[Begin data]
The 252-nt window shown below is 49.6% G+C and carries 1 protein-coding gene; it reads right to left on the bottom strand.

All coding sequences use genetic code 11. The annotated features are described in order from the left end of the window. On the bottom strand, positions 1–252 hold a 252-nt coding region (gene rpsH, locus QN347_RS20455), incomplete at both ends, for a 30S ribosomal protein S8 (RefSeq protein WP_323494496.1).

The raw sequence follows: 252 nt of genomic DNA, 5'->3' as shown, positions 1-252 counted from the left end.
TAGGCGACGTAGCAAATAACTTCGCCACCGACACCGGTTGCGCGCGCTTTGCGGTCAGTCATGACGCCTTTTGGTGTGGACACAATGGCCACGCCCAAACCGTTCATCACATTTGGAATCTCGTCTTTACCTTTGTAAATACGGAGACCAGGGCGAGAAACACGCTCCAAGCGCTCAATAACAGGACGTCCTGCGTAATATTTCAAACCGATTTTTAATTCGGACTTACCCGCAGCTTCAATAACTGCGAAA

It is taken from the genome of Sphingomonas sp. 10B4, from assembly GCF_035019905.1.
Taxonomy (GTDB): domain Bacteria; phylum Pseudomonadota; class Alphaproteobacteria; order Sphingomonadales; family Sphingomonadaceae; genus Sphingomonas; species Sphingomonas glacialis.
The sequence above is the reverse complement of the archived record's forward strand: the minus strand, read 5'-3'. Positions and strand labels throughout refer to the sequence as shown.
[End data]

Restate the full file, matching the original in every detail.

The 252-nt window shown below is 49.6% G+C and carries 1 protein-coding gene; it reads right to left on the bottom strand.

All coding sequences use genetic code 11. The annotated features are described in order from the left end of the window. On the bottom strand, positions 1–252 hold a 252-nt coding region (gene rpsH, locus QN347_RS20455), incomplete at both ends, for a 30S ribosomal protein S8 (RefSeq protein WP_323494496.1).

The raw sequence follows: 252 nt of genomic DNA, 5'->3' as shown, positions 1-252 counted from the left end.
TAGGCGACGTAGCAAATAACTTCGCCACCGACACCGGTTGCGCGCGCTTTGCGGTCAGTCATGACGCCTTTTGGTGTGGACACAATGGCCACGCCCAAACCGTTCATCACATTTGGAATCTCGTCTTTACCTTTGTAAATACGGAGACCAGGGCGAGAAACACGCTCCAAGCGCTCAATAACAGGACGTCCTGCGTAATATTTCAAACCGATTTTTAATTCGGACTTACCCGCAGCTTCAATAACTGCGAAA

It is taken from the genome of Sphingomonas sp. 10B4, from assembly GCF_035019905.1.
Taxonomy (GTDB): domain Bacteria; phylum Pseudomonadota; class Alphaproteobacteria; order Sphingomonadales; family Sphingomonadaceae; genus Sphingomonas; species Sphingomonas glacialis.
The sequence above is the reverse complement of the archived record's forward strand: the minus strand, read 5'-3'. Positions and strand labels throughout refer to the sequence as shown.